Once you have adjusted the setup bars once more and you’re happy with where they are, you can send your drivers back out on track for another 20 lap stint. Again, make sure to call them in as soon as you get 5/5 setup comments.
Before sending them out, ensure you have made adjustments to each area of the car setup. Remember, minor adjustments for great feedback, and more drastic adjustments for negative feedback. Always making sure the white bars are within the blue range.
At this stage, while really refining your car setup, it is important to know which setup changes affect certain parts of your setup satisfaction. It can be frustrating trying to get all white bars in the blue range as each setup change adjusts the car setup in multiple areas.
You may have the optimal braking stability, for example, only to have to adjust certain parts of the setup which also move the braking stability bar. If this does happen, you may then need to adjust another part of your car setup to get the braking stability bar back to the optimal range.
Below are all of the setup tweaks and what they affect;
How I generally go about adjusting the car setup is to start with the front and rear wings. These options affect every part of the car setup, but they are the only two options that change the straights part of the setup.
You can adjust both the front and rear wings to get the straights satisfaction in the spot that you need it. And then move on to the rest of the car setup knowing that your straights setup won’t change.
Also, you’ll notice that the rear wing angle has a much larger impact on your setup and changes the bar positioning much more than the front wing. You can use this to make large sweeping changes to your entire setup.
The toe-out affects the least amount of setup options, so generally I leave this to last. It only changes the braking stability and cornering, so you can use it to make fine adjustments to these two areas.
After completing three practice runs, you’ll have a much smaller window for the setup as the blue bars will be much smaller. At this stage, you should have a generally good setup. But don’t panic if you don’t.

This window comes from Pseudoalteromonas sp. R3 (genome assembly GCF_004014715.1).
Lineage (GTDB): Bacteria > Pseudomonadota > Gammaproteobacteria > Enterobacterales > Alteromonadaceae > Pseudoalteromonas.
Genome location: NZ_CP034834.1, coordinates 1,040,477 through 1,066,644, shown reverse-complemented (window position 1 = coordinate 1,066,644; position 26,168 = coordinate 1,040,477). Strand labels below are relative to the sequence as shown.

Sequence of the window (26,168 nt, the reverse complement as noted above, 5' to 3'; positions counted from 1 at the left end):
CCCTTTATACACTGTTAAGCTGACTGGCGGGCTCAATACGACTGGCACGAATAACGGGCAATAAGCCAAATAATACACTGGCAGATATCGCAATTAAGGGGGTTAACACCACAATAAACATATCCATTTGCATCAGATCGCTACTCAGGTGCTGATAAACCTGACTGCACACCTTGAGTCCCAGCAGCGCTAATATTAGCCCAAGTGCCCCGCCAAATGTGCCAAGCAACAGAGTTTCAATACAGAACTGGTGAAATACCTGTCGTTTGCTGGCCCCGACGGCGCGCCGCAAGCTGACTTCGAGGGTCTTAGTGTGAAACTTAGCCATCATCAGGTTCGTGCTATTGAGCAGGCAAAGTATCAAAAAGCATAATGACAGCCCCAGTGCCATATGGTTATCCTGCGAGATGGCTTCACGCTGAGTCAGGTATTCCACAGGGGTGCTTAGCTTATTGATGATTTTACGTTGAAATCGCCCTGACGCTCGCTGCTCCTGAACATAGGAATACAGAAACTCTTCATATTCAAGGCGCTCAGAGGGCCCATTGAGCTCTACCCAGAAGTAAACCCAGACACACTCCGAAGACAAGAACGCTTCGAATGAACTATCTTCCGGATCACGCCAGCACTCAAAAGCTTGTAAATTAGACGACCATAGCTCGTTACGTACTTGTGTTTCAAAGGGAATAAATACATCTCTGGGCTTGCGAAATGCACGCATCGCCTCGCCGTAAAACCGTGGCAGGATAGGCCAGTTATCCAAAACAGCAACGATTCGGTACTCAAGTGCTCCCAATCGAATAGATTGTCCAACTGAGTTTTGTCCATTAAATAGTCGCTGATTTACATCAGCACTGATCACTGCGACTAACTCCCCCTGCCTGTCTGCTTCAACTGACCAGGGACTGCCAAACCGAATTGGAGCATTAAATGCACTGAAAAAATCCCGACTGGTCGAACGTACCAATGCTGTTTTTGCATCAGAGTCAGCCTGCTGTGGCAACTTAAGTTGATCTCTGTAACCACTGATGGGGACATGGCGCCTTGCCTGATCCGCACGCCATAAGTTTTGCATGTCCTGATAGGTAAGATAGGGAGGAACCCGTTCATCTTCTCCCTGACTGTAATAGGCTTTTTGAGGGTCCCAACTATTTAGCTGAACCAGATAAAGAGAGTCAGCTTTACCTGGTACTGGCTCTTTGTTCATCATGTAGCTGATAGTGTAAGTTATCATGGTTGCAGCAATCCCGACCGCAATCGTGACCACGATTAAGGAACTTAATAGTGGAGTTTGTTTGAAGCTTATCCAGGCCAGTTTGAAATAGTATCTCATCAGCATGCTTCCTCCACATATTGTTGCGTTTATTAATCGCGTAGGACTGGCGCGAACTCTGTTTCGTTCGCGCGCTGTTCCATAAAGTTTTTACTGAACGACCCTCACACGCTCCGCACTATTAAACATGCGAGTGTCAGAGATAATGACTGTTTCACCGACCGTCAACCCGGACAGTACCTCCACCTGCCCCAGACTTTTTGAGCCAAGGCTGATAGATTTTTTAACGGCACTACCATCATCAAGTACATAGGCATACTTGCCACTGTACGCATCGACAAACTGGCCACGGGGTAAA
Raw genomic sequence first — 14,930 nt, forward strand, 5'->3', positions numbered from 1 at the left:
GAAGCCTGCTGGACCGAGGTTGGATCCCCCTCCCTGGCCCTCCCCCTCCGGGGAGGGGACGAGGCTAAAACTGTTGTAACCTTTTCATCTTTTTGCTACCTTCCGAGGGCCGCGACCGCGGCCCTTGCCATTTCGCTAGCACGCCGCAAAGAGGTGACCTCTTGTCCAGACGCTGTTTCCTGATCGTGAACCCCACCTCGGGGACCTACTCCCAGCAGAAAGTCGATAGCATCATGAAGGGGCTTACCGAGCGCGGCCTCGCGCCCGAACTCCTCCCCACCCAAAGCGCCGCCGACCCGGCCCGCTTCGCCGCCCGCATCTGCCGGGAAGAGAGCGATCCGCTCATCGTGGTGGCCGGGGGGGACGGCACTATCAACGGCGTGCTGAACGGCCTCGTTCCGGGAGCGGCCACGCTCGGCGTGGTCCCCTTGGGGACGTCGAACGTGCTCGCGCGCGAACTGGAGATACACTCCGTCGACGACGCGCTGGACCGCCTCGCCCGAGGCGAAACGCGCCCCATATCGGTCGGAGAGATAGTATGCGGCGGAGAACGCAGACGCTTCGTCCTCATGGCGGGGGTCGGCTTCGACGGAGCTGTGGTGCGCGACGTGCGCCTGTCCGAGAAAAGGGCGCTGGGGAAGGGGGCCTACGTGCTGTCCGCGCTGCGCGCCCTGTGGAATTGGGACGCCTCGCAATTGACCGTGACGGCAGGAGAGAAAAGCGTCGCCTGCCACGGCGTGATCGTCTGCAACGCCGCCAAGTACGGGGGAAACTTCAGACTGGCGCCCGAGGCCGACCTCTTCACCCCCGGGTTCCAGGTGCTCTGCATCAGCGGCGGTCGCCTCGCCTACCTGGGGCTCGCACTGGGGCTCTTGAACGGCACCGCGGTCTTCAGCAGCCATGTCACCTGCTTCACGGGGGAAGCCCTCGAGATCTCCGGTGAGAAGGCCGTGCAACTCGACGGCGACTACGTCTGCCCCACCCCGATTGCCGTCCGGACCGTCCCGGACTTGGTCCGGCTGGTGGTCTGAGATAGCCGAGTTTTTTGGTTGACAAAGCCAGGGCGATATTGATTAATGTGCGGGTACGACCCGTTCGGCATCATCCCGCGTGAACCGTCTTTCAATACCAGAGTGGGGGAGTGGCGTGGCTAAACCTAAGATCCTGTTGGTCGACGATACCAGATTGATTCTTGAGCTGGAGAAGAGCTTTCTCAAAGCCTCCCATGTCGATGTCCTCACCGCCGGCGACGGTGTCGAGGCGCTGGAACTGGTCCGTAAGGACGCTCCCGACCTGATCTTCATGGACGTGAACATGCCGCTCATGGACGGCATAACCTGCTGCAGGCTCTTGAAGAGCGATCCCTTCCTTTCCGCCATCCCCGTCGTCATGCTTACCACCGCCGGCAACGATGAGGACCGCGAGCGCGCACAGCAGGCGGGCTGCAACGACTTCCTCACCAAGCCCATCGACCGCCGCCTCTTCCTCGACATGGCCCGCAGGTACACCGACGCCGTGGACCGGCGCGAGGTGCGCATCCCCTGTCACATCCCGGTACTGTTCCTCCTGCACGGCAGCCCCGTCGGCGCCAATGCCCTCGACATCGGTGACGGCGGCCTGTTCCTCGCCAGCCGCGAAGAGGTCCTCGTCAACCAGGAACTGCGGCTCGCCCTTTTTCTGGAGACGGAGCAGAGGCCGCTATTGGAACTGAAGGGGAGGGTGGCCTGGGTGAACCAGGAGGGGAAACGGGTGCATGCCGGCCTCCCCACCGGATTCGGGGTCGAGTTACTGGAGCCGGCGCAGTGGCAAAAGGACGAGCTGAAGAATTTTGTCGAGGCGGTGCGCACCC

There are three practice sessions, so you can use all of them to really fine-tune the setup. And in some cases, it can take all three practice sessions and multiple runs to find the perfect car setup.
After your third practice run, you will most likely be making smaller setup tweaks to fine-tune the car setup. Remember to look at the blue and white markers that indicate the best and previous setup attempts.
You will have a pretty good idea by using these bars in which direction the optimal setup is. If for example your previous attempt was to the left of the best marker, and you only got good or even negative feedback. You’ll know that you can move the setup over to the right-hand side of the best marker.
Also, try to remember the feedback you received on previous runs. If the feedback changes from great down to good or bad, you know you have gone in the wrong direction with the setup. You can then re-adjust the setup back towards the best marker, or over to the other side of it.
Once you have multiple parts of the car setup satisfaction in the optimal range, you will only want to make very minor setup adjustments. You should focus on making adjustments to the part of the car setup that isn’t optimal. But you won’t want to move the areas that are optimal.
Try to focus on the setup changes that affect things in smaller increments. These are your front wing, toe out and tyre camber. Generally, you won’t want to adjust your rear wing as that makes very drastic changes to your overall setup.
This may require you to adjust a few areas of the car setup to ensure you move the bar you need to while keeping the optimal bars exactly where they need to be.
After continual tweaking if required, you should be able to get the white bars to their optimal range for both drivers across the three practice sessions. Sometimes, you may luck into a great setup early on, while other times you’ll be made to work a bit harder for it.
But following the tips above, especially keeping an eye on the previous and best markers, will always get you closer to the optimal car setup in F1 Manager 23. And this will reward your driver with the highest amount of confidence for the rest of the weekend.
If you do get 100% car setup satisfaction before practice 3, I would still recommend running through the rest of the practice sessions. This will increase your track acclimatisation and car parts knowledge, which will also increase your driver’s confidence come the race.
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Thrustmaster has officially launched its newest sim racing steering wheel, the Ferrari 488 GT3 wheel add-on. …